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Health Care Reform: What It Is, Why…
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Health Care Reform: What It Is, Why It's Necessary, How It Works (2011)

by Jonathan Gruber

Other authors: Nathan Schreiber (Illustrator)

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I was looking for a book I could share with people who are skeptical about the Obama healthcare plan, and gave this book a read.

It's very good. It explains in cartoons many complicated things in a way that is clear and compelling. There are lots of places where it presents facts that people just don't know well enough (for example, the administrative costs of medicare are WAY lower than any insurance provider).

But:

1. There are a number of places where I almost screamed out "whoa!! slow down!!" For instance, one thing you hear from people who really haven't thought through all this stuf is something like this: "I don't have health care and can't afford it. But I'm healthy (knock wood) and don't need it. I don't think we should be compelled to pay for the health care of others or for ourselves. If I do get sick, I'll just go without care or go to the emergency room." This is one of the most naive things someone can say when they're healthy. People just have no idea what their body will be telling them when they get sick (for the most part, their body will be telling them: Get some help! And if they're not listening to their own body, their loved ones will be compelling them to get help).

This is perhaps THE crucial point about the social psychology of getting sick in America. People don't understand what their own behavior will be; and they have no clue regarding the enormous costs they pass on when they don't get regular care. It's massive. *I* can't afford it (paying for ERs to help people who aren't covered). So please, would you naysayers get some coverage? In ObamaCare, if you genuinely can't afford it, you get credits from the government. This means that you can get regular care and not go to the ER -- you save me money!

The book blows through this problem (the "go it alone" types) in two pages. I was just listening to NPR interview some people in rural Wisconsin, and they said the usual right-wing things about ObamaCare: But I'm afraid that they simply don't know what happens and the massive costs they will accrue: Paid by people like me: ordinary tax payers.

2. A weird thing about this book is that the point of view of the author is a be-suited smart guy with glasses. He just looks like a nerd scientist/professor -- which he is of course (MIT Econ. prof.). The problem is, though, that the persona is just a policy wonk know-it-all. The book really misunderstands its audience. This should be a book that appeals to people who hate "experts."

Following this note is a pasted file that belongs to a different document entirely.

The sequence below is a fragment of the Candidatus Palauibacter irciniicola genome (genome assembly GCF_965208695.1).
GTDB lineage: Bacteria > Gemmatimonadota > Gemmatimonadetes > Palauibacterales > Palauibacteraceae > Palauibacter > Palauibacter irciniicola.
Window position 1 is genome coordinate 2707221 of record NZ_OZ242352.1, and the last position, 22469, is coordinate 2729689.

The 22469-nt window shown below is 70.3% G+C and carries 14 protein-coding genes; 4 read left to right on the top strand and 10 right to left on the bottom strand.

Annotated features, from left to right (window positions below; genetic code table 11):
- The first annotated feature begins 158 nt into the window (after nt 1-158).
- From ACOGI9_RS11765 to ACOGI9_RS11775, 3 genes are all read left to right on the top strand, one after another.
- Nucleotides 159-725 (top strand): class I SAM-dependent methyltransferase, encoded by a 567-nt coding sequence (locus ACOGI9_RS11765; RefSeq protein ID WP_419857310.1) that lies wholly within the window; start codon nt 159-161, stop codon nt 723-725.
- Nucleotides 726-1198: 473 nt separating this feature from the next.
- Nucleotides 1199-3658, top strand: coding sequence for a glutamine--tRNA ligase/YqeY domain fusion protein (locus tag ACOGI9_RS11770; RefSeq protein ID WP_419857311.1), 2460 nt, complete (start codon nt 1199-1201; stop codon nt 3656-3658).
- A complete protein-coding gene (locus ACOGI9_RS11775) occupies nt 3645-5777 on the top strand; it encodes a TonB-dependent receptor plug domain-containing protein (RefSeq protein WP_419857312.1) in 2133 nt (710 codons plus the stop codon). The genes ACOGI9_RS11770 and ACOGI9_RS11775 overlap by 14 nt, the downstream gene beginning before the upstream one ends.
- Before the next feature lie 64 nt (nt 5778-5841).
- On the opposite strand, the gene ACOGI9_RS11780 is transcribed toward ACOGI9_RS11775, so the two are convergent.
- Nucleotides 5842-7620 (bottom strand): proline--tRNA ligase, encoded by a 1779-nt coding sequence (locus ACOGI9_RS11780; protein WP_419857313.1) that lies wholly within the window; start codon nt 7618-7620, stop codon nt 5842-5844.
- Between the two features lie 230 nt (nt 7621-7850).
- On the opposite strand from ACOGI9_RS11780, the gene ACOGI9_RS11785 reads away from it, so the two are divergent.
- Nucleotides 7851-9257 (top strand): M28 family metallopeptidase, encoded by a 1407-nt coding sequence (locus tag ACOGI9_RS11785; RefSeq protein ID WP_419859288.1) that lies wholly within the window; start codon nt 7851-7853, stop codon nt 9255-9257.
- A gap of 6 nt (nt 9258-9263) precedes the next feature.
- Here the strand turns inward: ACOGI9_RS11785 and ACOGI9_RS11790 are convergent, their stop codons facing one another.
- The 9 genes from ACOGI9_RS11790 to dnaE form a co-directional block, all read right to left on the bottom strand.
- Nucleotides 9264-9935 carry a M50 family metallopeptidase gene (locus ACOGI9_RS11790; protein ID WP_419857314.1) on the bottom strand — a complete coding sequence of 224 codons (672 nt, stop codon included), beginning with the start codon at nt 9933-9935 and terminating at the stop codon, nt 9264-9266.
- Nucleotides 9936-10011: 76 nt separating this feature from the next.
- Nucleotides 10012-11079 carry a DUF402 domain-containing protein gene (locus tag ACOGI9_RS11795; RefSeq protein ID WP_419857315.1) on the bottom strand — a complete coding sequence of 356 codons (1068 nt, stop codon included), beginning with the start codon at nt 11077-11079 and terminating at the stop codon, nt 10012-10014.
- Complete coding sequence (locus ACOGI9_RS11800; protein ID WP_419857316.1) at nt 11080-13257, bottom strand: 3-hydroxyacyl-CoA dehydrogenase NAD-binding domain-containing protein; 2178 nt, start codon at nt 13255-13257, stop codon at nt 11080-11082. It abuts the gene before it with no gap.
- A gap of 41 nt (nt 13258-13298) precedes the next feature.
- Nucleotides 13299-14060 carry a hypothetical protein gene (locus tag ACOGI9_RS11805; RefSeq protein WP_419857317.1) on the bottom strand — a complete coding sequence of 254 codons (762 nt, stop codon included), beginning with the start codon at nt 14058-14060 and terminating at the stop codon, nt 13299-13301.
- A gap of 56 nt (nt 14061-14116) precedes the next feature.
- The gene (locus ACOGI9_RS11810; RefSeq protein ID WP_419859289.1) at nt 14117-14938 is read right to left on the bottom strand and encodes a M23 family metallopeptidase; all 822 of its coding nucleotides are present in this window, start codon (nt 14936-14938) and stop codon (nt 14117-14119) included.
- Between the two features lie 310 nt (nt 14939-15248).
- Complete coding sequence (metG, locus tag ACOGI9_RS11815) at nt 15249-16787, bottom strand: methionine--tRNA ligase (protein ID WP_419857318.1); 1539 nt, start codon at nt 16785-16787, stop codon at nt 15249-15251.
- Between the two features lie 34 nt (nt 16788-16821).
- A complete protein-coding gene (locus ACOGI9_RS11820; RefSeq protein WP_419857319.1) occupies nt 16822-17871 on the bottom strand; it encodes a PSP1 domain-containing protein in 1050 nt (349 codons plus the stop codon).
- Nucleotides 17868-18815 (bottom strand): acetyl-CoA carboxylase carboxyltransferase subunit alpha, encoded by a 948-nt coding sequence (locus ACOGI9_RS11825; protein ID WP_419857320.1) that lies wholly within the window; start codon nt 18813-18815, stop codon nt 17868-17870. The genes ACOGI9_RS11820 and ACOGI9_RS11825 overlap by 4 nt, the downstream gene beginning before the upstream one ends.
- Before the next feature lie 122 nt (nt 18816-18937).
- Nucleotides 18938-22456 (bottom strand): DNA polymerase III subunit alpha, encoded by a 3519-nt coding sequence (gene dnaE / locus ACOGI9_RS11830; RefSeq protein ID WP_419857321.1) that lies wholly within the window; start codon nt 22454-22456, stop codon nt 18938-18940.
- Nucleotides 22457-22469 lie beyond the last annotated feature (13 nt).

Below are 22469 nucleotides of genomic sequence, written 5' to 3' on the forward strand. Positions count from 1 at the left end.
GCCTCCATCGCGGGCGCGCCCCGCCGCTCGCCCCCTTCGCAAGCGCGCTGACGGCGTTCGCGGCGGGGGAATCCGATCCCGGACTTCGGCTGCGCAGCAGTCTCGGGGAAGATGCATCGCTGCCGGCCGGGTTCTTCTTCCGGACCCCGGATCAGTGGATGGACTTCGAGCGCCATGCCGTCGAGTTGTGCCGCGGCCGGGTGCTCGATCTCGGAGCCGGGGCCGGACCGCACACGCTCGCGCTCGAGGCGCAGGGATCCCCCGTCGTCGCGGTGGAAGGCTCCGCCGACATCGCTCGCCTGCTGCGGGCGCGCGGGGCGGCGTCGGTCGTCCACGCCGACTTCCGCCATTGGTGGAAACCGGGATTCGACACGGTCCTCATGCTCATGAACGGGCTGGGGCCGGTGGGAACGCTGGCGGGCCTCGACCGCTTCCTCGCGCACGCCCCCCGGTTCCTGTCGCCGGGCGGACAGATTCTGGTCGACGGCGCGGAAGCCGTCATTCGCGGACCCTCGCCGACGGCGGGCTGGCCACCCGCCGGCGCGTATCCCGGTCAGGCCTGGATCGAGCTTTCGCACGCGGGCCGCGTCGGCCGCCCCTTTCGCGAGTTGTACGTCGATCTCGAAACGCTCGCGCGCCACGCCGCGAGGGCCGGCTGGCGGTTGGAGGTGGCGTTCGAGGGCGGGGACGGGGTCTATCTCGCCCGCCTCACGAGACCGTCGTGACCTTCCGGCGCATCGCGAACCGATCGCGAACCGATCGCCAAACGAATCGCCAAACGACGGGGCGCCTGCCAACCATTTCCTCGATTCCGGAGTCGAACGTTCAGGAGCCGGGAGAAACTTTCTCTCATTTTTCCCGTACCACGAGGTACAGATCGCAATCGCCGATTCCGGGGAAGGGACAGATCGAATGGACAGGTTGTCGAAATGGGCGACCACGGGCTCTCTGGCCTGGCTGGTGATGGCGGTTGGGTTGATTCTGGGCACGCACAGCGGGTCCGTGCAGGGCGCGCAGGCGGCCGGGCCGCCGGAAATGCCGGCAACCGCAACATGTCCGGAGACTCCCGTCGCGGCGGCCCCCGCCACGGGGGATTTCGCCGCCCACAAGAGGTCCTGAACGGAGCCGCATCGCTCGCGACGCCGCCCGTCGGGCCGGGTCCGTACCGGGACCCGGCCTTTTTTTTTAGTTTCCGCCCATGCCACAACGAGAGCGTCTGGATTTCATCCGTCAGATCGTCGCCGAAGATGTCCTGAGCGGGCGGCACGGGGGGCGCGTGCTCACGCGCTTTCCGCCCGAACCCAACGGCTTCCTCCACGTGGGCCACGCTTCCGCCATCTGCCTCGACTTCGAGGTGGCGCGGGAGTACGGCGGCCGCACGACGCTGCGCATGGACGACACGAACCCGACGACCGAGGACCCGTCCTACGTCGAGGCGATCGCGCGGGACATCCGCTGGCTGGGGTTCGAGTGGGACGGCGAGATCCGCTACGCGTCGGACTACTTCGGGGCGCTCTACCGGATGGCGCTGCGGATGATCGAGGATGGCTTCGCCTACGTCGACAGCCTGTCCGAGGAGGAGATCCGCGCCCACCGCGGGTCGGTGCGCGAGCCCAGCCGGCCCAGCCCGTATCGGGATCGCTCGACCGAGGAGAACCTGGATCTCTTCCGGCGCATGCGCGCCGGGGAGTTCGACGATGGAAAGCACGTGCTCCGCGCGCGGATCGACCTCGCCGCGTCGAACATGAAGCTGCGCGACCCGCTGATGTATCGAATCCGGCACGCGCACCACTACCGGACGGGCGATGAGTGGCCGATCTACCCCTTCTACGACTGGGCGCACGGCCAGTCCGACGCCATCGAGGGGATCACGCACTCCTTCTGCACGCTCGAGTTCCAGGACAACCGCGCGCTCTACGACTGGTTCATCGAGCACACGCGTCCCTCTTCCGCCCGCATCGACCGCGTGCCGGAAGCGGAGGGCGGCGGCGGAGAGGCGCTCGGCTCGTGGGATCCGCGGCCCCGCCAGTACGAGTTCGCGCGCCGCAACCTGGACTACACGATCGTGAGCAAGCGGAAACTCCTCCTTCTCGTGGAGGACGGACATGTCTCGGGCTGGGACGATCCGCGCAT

3. And, of course, ObamaCare is complex. Really, really complex. The problem here is that the book is very quiet on the core reason: ObamaCare is about tossing some profits to the insurance companies so that they will go ahead with this wholesale revision of the American healthcare system.

4. Because it's so complex, in the end, it's really an argument for -- guess what? -- single payer health care. You get to the end of the book, and the whole thing is this massive Rube Goldberg machine.

So, read it and weep. I wish this was the book you could pass on to your conservative relatives, but it really isn't. It goes too fast in the sore points, and presents its claims through a smarty-pants policy wonk who "has all the answers" instead of working through narratives of how regular people live. To be sure, there are gestures in the direction of what I'm talking about, but it's too schematic.
( )
  tuke | Dec 1, 2012 |
Good for teenagers to help them understand what all the fuss is about. Apart from that I think that the comic preaches to the converted. I doubt that anybody that is against the health care reform will pick this up. ( )
  olgalijo | Sep 17, 2012 |
A graphic novel approach to explaining the new health care bill passed by Congress - valuable in that it simplifies the explanations for the various provisions of the bill, but clearly a political tome designed to promote approval of the bill and its provisions. I already was of the opinion that something was better than nothing, but don't know that this book will convince anyone who holds the opposite opinion. ( )
  SherylHendrix | Mar 3, 2012 |